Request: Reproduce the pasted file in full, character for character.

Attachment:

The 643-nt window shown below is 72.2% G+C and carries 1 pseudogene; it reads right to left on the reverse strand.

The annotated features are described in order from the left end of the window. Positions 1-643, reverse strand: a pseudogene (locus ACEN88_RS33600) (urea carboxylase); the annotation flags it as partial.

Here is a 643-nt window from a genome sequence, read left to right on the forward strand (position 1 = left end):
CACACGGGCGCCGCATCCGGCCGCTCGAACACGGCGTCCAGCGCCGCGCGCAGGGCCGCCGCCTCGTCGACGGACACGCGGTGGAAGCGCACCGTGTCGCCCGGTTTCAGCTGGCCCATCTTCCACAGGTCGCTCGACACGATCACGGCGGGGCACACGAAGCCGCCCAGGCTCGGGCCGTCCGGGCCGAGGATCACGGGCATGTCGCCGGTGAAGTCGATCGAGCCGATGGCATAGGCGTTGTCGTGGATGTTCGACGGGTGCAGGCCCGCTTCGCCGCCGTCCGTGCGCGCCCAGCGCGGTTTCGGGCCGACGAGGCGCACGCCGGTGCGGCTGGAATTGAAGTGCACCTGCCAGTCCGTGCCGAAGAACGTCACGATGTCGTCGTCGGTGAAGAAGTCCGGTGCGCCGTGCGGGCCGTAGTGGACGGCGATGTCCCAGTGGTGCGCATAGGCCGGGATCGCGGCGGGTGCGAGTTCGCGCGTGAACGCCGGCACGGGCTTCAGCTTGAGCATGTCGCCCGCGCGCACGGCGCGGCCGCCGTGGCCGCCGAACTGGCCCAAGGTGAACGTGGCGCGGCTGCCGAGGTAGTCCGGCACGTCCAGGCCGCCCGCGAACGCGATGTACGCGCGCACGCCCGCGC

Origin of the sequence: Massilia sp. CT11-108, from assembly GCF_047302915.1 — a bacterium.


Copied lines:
The 643-nt window shown below is 72.2% G+C and carries 1 pseudogene; it reads right to left on the reverse strand.

The annotated features are described in order from the left end of the window. Positions 1-643, reverse strand: a pseudogene (locus ACEN88_RS33600) (urea carboxylase); the annotation flags it as partial.

Here is a 643-nt window from a genome sequence, read left to right on the forward strand (position 1 = left end):
CACACGGGCGCCGCATCCGGCCGCTCGAACACGGCGTCCAGCGCCGCGCGCAGGGCCGCCGCCTCGTCGACGGACACGCGGTGGAAGCGCACCGTGTCGCCCGGTTTCAGCTGGCCCATCTTCCACAGGTCGCTCGACACGATCACGGCGGGGCACACGAAGCCGCCCAGGCTCGGGCCGTCCGGGCCGAGGATCACGGGCATGTCGCCGGTGAAGTCGATCGAGCCGATGGCATAGGCGTTGTCGTGGATGTTCGACGGGTGCAGGCCCGCTTCGCCGCCGTCCGTGCGCGCCCAGCGCGGTTTCGGGCCGACGAGGCGCACGCCGGTGCGGCTGGAATTGAAGTGCACCTGCCAGTCCGTGCCGAAGAACGTCACGATGTCGTCGTCGGTGAAGAAGTCCGGTGCGCCGTGCGGGCCGTAGTGGACGGCGATGTCCCAGTGGTGCGCATAGGCCGGGATCGCGGCGGGTGCGAGTTCGCGCGTGAACGCCGGCACGGGCTTCAGCTTGAGCATGTCGCCCGCGCGCACGGCGCGGCCGCCGTGGCCGCCGAACTGGCCCAAGGTGAACGTGGCGCGGCTGCCGAGGTAGTCCGGCACGTCCAGGCCGCCCGCGAACGCGATGTACGCGCGCACGCCCGCGC

Origin of the sequence: Massilia sp. CT11-108, from assembly GCF_047302915.1 — a bacterium.